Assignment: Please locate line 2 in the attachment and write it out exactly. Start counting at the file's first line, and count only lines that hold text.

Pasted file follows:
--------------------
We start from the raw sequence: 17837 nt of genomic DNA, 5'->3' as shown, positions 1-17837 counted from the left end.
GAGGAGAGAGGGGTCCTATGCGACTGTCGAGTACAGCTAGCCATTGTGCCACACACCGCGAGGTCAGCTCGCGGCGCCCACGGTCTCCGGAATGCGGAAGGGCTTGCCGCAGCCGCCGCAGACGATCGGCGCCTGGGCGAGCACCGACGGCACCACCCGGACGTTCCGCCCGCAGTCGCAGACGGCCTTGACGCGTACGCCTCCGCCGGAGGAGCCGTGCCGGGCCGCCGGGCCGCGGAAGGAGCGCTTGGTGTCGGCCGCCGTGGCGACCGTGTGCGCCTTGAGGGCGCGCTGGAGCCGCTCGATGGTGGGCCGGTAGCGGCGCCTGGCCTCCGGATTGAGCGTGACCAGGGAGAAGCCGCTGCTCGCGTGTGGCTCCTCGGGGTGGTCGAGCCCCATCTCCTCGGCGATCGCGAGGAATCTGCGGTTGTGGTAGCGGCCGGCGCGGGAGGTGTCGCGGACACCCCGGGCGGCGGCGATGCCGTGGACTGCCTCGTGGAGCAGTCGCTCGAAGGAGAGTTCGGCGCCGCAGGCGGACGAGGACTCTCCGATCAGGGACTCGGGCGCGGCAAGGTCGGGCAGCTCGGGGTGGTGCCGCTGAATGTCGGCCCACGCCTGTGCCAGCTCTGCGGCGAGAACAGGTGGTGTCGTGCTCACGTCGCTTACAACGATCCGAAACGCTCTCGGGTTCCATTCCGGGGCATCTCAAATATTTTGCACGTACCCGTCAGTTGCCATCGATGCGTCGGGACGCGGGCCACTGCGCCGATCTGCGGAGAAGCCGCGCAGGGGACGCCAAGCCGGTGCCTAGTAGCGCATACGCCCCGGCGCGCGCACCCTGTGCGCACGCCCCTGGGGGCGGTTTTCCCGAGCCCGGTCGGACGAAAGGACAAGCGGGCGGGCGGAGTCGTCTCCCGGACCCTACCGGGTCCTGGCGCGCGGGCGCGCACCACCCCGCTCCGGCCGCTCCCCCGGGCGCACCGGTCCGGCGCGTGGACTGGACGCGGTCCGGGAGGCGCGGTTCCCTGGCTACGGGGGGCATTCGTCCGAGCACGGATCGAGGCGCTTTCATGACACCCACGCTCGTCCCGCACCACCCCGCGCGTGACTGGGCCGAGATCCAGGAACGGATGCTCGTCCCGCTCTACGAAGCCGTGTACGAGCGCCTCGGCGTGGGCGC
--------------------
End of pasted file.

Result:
GAGGAGAGAGGGGTCCTATGCGACTGTCGAGTACAGCTAGCCATTGTGCCACACACCGCGAGGTCAGCTCGCGGCGCCCACGGTCTCCGGAATGCGGAAGGGCTTGCCGCAGCCGCCGCAGACGATCGGCGCCTGGGCGAGCACCGACGGCACCACCCGGACGTTCCGCCCGCAGTCGCAGACGGCCTTGACGCGTACGCCTCCGCCGGAGGAGCCGTGCCGGGCCGCCGGGCCGCGGAAGGAGCGCTTGGTGTCGGCCGCCGTGGCGACCGTGTGCGCCTTGAGGGCGCGCTGGAGCCGCTCGATGGTGGGCCGGTAGCGGCGCCTGGCCTCCGGATTGAGCGTGACCAGGGAGAAGCCGCTGCTCGCGTGTGGCTCCTCGGGGTGGTCGAGCCCCATCTCCTCGGCGATCGCGAGGAATCTGCGGTTGTGGTAGCGGCCGGCGCGGGAGGTGTCGCGGACACCCCGGGCGGCGGCGATGCCGTGGACTGCCTCGTGGAGCAGTCGCTCGAAGGAGAGTTCGGCGCCGCAGGCGGACGAGGACTCTCCGATCAGGGACTCGGGCGCGGCAAGGTCGGGCAGCTCGGGGTGGTGCCGCTGAATGTCGGCCCACGCCTGTGCCAGCTCTGCGGCGAGAACAGGTGGTGTCGTGCTCACGTCGCTTACAACGATCCGAAACGCTCTCGGGTTCCATTCCGGGGCATCTCAAATATTTTGCACGTACCCGTCAGTTGCCATCGATGCGTCGGGACGCGGGCCACTGCGCCGATCTGCGGAGAAGCCGCGCAGGGGACGCCAAGCCGGTGCCTAGTAGCGCATACGCCCCGGCGCGCGCACCCTGTGCGCACGCCCCTGGGGGCGGTTTTCCCGAGCCCGGTCGGACGAAAGGACAAGCGGGCGGGCGGAGTCGTCTCCCGGACCCTACCGGGTCCTGGCGCGCGGGCGCGCACCACCCCGCTCCGGCCGCTCCCCCGGGCGCACCGGTCCGGCGCGTGGACTGGACGCGGTCCGGGAGGCGCGGTTCCCTGGCTACGGGGGGCATTCGTCCGAGCACGGATCGAGGCGCTTTCATGACACCCACGCTCGTCCCGCACCACCCCGCGCGTGACTGGGCCGAGATCCAGGAACGGATGCTCGTCCCGCTCTACGAAGCCGTGTACGAGCGCCTCGGCGTGGGCGC